Furthermore, it is desirable that, as a rule, an acolyte, a lector, and a cantor should be there to
assist the priest celebrant. In fact, the rite to be described below foresees a greater number of ministers.
It is not proper that any minister should forsake his duty and allow a non-ordained to assume that said duty, nor would it be proper for the deacon to assume the duties of the priest.
- When he is present at the Eucharistic Celebration, a deacon should exercise his ministry,
wearing sacred vestments.
as Peter says, “Lord, we have given up all…”
We are involved in a Diocese wide School of Lay Ministers. I asked this same question last month and to my surprise she said that when priests go on vacation they often sit among the laity and that deacons can sit with their families to participate as a family, which I understand. But, if a deacon is at mass without his family and a priest is also present he should at least offer to the celebrant to help distribute communion if nothing else. I personally think, in my ignorance of course, that every parish should have at least as many deacons assigned as are needed to distribute communion. The parish priests could use the help anyway. And since I feel called to the diaconate I know that this is not likely to ever be resolved perfectly. There are too many people, bishops, priests, deacons and laity that will step in front of the orthodox train no matter what. It happens all the time. We are “required” to seek peace, and to constantly argue is not following peace, however we need to show some backbone and speak out against abuses, but always do it with respect.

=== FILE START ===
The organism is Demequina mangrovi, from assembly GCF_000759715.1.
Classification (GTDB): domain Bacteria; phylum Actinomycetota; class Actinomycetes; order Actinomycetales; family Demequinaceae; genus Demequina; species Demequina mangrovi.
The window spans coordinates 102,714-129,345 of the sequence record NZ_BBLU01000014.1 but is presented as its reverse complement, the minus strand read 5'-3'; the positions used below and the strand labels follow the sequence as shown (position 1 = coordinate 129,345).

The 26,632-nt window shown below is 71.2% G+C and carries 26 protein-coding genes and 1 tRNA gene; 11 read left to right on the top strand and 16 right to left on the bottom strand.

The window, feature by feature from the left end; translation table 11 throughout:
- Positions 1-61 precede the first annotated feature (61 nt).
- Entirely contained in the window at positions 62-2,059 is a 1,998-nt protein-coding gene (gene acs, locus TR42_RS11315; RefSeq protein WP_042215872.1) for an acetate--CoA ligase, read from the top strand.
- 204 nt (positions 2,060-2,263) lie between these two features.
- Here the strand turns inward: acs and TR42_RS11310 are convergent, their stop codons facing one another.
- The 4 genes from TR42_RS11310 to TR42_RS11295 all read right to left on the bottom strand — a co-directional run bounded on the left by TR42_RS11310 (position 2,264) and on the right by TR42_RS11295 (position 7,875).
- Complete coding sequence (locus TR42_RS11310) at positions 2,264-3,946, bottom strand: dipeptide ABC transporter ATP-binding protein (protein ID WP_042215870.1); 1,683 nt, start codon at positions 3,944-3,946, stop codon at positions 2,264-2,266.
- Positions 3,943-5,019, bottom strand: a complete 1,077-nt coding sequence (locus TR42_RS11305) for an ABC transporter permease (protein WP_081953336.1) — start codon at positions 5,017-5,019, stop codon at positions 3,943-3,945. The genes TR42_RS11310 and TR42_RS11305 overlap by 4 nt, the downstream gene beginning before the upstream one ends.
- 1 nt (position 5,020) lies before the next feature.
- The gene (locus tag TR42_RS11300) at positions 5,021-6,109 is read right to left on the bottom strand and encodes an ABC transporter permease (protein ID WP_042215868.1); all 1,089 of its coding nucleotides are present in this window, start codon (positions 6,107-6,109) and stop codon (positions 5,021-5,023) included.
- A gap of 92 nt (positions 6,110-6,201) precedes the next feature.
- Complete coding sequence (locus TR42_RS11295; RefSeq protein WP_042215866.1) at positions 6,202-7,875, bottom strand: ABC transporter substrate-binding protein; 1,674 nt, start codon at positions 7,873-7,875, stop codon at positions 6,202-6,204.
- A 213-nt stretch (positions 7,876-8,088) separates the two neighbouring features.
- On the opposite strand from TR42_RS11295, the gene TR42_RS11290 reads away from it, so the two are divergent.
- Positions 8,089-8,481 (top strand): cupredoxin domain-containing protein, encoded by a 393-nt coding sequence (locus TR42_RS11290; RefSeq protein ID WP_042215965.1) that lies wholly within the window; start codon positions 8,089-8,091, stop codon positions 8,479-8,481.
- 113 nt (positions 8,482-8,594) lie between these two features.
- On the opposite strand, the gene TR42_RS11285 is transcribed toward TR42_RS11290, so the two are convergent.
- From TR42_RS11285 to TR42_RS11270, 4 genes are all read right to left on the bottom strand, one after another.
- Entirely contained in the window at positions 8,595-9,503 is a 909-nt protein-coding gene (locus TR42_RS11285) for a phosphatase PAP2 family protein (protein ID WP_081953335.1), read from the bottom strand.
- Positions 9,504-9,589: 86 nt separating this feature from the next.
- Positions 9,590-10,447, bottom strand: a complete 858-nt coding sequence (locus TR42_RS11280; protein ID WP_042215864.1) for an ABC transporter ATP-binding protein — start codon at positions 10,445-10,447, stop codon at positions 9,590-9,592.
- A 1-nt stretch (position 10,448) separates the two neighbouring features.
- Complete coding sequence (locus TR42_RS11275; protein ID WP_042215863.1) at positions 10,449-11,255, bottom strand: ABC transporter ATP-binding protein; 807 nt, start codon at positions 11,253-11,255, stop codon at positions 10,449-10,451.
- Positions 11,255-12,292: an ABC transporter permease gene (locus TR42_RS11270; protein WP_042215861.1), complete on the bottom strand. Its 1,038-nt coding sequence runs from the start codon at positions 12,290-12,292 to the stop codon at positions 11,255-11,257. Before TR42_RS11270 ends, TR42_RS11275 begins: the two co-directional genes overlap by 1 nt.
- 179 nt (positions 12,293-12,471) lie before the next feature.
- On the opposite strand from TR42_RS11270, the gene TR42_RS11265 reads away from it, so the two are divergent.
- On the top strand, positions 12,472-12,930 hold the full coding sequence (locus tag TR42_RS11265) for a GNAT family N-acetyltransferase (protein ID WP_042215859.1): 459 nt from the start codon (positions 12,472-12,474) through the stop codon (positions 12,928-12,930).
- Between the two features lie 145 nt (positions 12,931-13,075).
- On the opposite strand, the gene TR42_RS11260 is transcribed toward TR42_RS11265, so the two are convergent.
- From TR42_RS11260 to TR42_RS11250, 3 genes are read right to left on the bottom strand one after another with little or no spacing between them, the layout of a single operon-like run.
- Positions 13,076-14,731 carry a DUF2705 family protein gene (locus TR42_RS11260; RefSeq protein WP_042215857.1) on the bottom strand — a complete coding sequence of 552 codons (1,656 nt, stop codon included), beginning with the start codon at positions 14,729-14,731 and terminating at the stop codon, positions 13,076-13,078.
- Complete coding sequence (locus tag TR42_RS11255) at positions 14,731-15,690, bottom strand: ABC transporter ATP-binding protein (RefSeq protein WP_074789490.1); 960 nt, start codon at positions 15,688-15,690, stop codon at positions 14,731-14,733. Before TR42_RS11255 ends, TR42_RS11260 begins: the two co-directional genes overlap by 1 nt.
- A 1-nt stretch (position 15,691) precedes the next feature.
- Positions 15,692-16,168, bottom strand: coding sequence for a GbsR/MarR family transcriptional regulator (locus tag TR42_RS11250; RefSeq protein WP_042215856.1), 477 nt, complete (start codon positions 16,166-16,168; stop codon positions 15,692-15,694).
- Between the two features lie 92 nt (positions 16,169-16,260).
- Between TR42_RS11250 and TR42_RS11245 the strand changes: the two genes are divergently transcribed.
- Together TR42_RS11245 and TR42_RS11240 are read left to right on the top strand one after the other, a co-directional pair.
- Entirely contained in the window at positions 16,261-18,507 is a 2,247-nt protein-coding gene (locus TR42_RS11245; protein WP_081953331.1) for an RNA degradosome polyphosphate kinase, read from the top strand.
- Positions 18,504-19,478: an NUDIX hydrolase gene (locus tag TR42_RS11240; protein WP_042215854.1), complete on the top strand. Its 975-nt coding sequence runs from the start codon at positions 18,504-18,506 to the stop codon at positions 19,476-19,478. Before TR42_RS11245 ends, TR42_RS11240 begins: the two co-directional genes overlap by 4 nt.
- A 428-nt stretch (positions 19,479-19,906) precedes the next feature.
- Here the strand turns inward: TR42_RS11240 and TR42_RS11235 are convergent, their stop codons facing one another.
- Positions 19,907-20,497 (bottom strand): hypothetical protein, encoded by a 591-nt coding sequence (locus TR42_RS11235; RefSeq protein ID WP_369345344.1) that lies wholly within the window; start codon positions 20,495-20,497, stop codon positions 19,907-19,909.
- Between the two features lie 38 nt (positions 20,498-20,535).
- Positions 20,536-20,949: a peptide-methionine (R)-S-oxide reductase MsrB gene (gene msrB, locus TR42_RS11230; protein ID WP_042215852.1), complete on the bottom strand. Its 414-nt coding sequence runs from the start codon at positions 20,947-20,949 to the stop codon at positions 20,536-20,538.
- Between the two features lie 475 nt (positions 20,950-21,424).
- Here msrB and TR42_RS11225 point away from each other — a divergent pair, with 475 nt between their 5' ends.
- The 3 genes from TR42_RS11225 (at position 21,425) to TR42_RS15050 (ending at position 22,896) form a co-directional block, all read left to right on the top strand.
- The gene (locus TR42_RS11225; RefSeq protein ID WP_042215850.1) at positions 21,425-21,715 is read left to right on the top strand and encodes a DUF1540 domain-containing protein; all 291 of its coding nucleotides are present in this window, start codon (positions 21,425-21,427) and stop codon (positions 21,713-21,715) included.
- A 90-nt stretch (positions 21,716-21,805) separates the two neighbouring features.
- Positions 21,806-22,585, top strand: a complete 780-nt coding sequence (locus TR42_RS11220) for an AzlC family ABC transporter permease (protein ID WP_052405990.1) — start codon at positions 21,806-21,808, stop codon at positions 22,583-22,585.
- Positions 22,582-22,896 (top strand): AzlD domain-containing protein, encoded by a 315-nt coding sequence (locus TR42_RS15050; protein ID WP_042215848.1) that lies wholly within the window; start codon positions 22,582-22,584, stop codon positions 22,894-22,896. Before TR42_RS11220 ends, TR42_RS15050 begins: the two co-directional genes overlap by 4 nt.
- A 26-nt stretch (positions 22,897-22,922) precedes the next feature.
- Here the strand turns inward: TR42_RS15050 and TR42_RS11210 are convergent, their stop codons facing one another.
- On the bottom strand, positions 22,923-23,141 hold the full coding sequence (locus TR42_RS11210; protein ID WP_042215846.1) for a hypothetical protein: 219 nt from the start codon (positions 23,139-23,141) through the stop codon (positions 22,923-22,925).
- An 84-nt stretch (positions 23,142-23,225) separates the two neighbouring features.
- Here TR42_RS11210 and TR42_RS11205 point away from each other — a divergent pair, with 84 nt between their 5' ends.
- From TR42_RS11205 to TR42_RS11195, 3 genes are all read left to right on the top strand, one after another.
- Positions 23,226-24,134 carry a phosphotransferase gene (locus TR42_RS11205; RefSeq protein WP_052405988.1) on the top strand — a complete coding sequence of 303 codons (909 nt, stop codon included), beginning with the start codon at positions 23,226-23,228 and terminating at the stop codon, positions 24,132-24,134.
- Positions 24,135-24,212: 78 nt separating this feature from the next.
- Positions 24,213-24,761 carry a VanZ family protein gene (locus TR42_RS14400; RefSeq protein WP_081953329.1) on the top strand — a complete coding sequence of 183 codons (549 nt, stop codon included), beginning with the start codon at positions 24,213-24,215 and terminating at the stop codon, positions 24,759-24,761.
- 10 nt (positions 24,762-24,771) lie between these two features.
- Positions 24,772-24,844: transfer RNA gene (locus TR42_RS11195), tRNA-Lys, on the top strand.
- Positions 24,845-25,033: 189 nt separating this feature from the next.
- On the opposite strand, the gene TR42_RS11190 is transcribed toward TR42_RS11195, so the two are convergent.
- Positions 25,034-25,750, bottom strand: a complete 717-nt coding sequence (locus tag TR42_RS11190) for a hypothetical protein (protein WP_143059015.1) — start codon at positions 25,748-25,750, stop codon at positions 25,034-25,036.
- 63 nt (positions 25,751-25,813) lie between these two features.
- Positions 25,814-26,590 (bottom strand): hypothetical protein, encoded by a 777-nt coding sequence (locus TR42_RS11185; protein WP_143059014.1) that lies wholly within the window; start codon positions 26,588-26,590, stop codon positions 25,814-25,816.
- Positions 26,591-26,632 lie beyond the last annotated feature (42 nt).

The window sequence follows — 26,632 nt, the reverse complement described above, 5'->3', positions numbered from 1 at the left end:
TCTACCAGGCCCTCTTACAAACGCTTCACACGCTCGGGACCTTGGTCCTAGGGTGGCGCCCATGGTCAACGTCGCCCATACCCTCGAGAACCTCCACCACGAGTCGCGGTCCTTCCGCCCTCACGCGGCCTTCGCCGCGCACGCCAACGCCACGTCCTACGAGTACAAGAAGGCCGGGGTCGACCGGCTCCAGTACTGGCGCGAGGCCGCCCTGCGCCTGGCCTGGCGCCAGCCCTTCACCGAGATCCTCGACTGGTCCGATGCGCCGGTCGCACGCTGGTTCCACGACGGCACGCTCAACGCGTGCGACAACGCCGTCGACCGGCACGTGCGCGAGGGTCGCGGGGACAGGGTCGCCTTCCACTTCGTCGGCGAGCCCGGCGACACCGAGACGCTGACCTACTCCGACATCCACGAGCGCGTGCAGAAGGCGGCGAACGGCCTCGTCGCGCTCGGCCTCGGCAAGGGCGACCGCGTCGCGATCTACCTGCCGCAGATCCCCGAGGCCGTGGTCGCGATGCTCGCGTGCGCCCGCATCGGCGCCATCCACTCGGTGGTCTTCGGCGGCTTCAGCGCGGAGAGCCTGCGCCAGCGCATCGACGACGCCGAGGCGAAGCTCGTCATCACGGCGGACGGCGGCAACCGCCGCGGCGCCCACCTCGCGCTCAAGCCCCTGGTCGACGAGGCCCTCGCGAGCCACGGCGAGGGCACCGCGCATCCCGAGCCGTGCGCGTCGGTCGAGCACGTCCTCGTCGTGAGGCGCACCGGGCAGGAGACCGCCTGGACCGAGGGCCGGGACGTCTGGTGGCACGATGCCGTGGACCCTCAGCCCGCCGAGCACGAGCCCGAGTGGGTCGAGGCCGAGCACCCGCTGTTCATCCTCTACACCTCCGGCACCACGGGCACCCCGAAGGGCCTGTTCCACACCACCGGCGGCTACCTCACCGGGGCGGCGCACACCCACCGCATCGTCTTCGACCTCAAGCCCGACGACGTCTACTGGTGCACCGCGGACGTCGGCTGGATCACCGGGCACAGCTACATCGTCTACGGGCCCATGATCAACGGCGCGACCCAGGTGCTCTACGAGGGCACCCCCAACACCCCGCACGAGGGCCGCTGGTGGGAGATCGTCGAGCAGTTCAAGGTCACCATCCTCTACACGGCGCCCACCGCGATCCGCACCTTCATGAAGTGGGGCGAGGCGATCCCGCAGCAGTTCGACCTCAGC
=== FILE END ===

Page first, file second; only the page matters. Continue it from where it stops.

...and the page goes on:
But, if a deacon is at mass without his family and a priest is also present he should at least offer to the celebrant to help distribute communion if nothing else.
Even if the deacon is at Mass with his family, it’s hardly a crippling burden to distribute communion, is it? I’ve never heard an EMHC say, “Well, I like distributing, but it’s hard being separated from my loved ones for so long.” I suppose if the deacon has young children and his wife isn’t present (or the couple has a lot of children), then he should stay with them, but otherwise I don’t really see the difficulty.
That’s my point. But my point also includes the most unsuspecting option. What if the wife is having a nervous breakdown for a day and everyone knows who they are. She is present but the children may need dad to help out today. Kind of makes one rethink things then. Charity should always be exercised for such private and unsuspecting reasons. One of our priests said to me in confession one day “I always thought you guys were the perfect Catholic family”. I had to beg to differ and said that we try to be the best we can though.]
BTW: I’ve had days where I had to get someone to sub for me as EMHC. I’d put my “job” on forever fired just to get qualified men to become deacons and replace us any day.